- The Pulpit Commentary

Luke 24:1-12 (Luke 24:1-12)

Side-lights from the Resurrection.

The simple, unpretending story of the Resurrection, as here narrated, brings into view other truths than that great and supreme fact of the rising of our Lord. We have our attention called to—

I. THE CONSTANCY AND THE EAGERNESS OF TRUE AFFECTION , ( Luke 24:1 .) No thought had these women of deserting him whom they loved but whom the world hated and had now slain. On the contrary, the enmity of those that maligned and murdered him made their affection to cleave all the more firmly to him. It attended him right up to the very last; it followed him to the grave; it came to bestow those final ministries which only devoted affection would have cared to render. And it showed itself as eager as it was constant. "Very early in the morning they came unto the sepulchre." True love to our Lord will stand these tests. It will survive the enmities and oppositions of an indifferent or a hostile society; it will be unaffected by these except, indeed, to be strengthened and deepened by them; moreover, it will show its loyalty and its fervour by the eagerness of its service, not waiting for the last hour of necessity, but availing itself of the first hour of opportunity.

II. THE DISAPPEARANCE OF DIFFICULTIES AS WE GO ON OUR WAY OF FAITHFUL SERVICE . We know from Mark ( Mark 16:3 ) that these women were full of apprehension lest they should be unable to get the stone rolled away from the door. But they went on their way to do their sacred office; and when they reached the spot they found their difficulty vanished (verse 2). This is the common experience of the seeker after God in Christ, of the man desirous of discharging his duty in the fear of God, of the Christian worker. "Who will roll away that intervening stone?" we ask timidly and apprehensively. "How shall we get over that insurmountable barrier? How will our weakness prevail against such solid obstacles?" Let us go on our way of faith, of duty, of loving service, and we shall find that, if some angel has not been on the scene, the hindrance has disappeared, the way is open, the goal within our reach, the service within the compass of our powers.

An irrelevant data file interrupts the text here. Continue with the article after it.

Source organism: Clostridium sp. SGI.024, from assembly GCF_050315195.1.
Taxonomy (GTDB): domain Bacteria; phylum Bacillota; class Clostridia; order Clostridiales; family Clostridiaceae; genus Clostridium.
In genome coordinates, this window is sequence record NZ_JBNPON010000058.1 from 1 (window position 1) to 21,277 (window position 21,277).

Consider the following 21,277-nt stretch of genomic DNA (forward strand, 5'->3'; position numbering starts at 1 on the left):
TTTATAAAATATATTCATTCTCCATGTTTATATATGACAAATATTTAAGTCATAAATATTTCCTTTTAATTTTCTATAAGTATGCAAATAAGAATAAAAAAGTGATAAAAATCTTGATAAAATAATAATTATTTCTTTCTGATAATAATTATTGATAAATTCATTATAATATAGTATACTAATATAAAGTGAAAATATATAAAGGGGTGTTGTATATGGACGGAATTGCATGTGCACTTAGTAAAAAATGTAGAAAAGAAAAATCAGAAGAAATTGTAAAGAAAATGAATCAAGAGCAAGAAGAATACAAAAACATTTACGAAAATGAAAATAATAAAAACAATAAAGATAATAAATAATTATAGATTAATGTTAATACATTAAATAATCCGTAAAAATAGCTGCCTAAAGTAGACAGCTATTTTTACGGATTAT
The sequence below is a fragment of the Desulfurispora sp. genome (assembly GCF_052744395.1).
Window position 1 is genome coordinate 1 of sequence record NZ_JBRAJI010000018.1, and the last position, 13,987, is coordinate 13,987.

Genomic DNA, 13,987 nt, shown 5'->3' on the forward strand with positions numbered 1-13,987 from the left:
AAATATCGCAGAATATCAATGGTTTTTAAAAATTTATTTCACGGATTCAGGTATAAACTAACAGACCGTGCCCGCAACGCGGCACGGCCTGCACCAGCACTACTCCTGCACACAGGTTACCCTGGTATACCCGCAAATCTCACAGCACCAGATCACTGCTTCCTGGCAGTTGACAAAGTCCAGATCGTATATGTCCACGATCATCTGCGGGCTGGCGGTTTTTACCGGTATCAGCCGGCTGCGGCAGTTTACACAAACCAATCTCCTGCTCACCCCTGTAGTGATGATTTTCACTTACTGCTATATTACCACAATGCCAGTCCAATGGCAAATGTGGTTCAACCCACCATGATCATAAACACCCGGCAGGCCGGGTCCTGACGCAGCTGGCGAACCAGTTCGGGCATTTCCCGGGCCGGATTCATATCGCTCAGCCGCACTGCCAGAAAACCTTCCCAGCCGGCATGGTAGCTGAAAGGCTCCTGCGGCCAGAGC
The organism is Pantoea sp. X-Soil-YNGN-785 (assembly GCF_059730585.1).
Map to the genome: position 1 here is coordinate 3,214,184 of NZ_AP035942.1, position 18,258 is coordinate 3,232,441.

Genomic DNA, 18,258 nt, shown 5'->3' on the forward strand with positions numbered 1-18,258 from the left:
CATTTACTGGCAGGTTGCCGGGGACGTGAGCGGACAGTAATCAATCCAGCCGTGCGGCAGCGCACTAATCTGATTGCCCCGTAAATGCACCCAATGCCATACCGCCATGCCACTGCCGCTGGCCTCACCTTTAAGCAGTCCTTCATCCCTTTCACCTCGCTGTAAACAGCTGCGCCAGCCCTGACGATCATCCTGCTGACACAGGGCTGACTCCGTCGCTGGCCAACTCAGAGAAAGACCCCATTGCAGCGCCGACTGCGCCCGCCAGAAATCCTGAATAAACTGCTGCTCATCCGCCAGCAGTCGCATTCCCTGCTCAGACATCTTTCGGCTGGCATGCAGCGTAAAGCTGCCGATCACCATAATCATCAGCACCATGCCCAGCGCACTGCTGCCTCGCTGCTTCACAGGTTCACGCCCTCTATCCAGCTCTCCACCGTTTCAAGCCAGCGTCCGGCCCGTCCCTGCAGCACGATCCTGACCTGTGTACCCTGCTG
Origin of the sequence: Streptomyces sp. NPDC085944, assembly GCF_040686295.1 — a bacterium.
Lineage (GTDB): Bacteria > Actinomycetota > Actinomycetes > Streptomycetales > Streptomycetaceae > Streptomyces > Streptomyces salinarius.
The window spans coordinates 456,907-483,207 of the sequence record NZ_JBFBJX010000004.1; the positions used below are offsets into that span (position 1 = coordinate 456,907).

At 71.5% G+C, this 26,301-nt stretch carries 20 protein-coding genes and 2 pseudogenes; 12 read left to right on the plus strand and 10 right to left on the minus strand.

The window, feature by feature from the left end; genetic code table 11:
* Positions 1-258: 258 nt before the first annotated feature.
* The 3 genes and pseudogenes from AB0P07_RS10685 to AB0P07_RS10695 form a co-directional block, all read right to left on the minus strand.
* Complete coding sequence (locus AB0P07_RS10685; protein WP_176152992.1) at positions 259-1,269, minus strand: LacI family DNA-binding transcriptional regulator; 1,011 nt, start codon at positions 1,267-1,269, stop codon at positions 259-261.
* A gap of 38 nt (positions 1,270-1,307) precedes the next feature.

III. THE SURPRISES THAT AWAIT US AS WE PROCEED , These women found an empty grave, visitants from the unseen world, a most unexpected though most welcome message; instead of a mournful satisfaction, they found a new hope, far too good and far too great to be held all at once within their heart (verses 4-7). Peter, too, found himself the subject of a great astonishment (verse 12). God has his merciful surprises for us as we proceed on our Christian path. He may surprise us with a sudden fear or a sudden sorrow; but he also surprises us with an unanticipated peace; with an unlooked-for joy; with a new, strange hope; before long he will introduce us to the blessed surprise of the heavenly realities.

IV. THE NEARNESS OF THE HEAVENLY TO THE EARTHLY SPHERE . (Verse 4.) Angels were always at hand to render service in the great redemptive work. Why should we think of heaven as "beyond the stars"? Why should we not think of it as encompassing us on every side, only separated from us by a thin veil, through which our mortal senses cannot pass to its glorious spectacles and its blessed harmonies?

V. THAT GOD HAS MUCH BETTER THINGS IN STORE FOR US THAN WE THINK POSSIBLE . Neither the wondering women nor the incredulous apostles could believe in such a happy issue as they were assured of, though they had been carefully prepared to expect it (verse 11). In the feebleness of our faith we say to ourselves, "Surely God is not going to give me that , to place me there , to bestow on me such a heritage as this !" But why not? For him to make all grace, all power, all life, to abound, is for him to do what he has promised, and what he has been doing since he first opened his hand to create and to bestow.—C.

- The Pulpit Commentary

Luke 24:1-12 (Luke 24:1-12)

The Resurrection discovered.

When the women and the other mourners left the Lord's tomb on the evening of the Crucifixion, it was with the intention, after the sabbath was past, of completing the embalmment. This office of love seems to have been left largely to the women; for it is they who make their way, in the early morning of the first day of the week, to the sepulchre. They seem to have had no knowledge, for they had no apprehension, of the Roman guard, which was manifestly placed at the sepulchre on the Jewish sabbath, when the disciples and the women were keeping the sad day in strictest privacy. Their one apprehension was how to roll away the stone; but, like so many apprehended difficulties, it was found to vanish away—some hands stronger than women's had been before them and had rolled away the stone, and left them no difficulty in discovering an empty tomb. The narrative of John about Mary Magdalene's visit is quite consistent with Luke's narrative; for, as Gilbert West has pointed out in his admirable analysis of the Resurrection-history, Mary rushes off alone to tell the disciples, "They have taken away the Lord out of the sepulchre, and we know not where they have laid him"—implying that others had been with her at the tomb. Without any misgivings, therefore, about the reliable character of the history, let us point out the instructive steps in the discovery of our Lord's resurrection.